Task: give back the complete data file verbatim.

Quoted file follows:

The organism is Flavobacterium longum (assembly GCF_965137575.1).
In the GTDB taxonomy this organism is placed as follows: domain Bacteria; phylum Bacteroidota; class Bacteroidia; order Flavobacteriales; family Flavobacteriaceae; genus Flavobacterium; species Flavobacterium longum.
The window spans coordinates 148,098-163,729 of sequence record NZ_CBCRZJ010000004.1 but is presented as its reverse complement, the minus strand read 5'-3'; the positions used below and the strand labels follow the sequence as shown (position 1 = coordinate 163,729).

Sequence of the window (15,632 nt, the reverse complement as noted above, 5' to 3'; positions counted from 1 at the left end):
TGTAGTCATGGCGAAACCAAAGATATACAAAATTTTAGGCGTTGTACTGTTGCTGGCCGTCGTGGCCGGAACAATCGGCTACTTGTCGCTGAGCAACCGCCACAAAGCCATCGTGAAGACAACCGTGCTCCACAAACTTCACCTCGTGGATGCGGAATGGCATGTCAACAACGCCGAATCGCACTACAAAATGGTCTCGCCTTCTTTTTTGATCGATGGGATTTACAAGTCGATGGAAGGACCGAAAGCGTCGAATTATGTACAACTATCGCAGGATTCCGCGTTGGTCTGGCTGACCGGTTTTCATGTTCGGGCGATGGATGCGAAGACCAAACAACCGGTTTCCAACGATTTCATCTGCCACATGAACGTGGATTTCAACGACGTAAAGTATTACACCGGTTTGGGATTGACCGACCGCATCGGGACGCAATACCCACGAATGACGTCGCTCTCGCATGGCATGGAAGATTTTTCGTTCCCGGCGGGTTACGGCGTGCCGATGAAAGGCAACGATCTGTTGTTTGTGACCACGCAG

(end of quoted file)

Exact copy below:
The organism is Flavobacterium longum (assembly GCF_965137575.1).
In the GTDB taxonomy this organism is placed as follows: domain Bacteria; phylum Bacteroidota; class Bacteroidia; order Flavobacteriales; family Flavobacteriaceae; genus Flavobacterium; species Flavobacterium longum.
The window spans coordinates 148,098-163,729 of sequence record NZ_CBCRZJ010000004.1 but is presented as its reverse complement, the minus strand read 5'-3'; the positions used below and the strand labels follow the sequence as shown (position 1 = coordinate 163,729).

Sequence of the window (15,632 nt, the reverse complement as noted above, 5' to 3'; positions counted from 1 at the left end):
TGTAGTCATGGCGAAACCAAAGATATACAAAATTTTAGGCGTTGTACTGTTGCTGGCCGTCGTGGCCGGAACAATCGGCTACTTGTCGCTGAGCAACCGCCACAAAGCCATCGTGAAGACAACCGTGCTCCACAAACTTCACCTCGTGGATGCGGAATGGCATGTCAACAACGCCGAATCGCACTACAAAATGGTCTCGCCTTCTTTTTTGATCGATGGGATTTACAAGTCGATGGAAGGACCGAAAGCGTCGAATTATGTACAACTATCGCAGGATTCCGCGTTGGTCTGGCTGACCGGTTTTCATGTTCGGGCGATGGATGCGAAGACCAAACAACCGGTTTCCAACGATTTCATCTGCCACATGAACGTGGATTTCAACGACGTAAAGTATTACACCGGTTTGGGATTGACCGACCGCATCGGGACGCAATACCCACGAATGACGTCGCTCTCGCATGGCATGGAAGATTTTTCGTTCCCGGCGGGTTACGGCGTGCCGATGAAAGGCAACGATCTGTTGTTTGTGACCACGCAG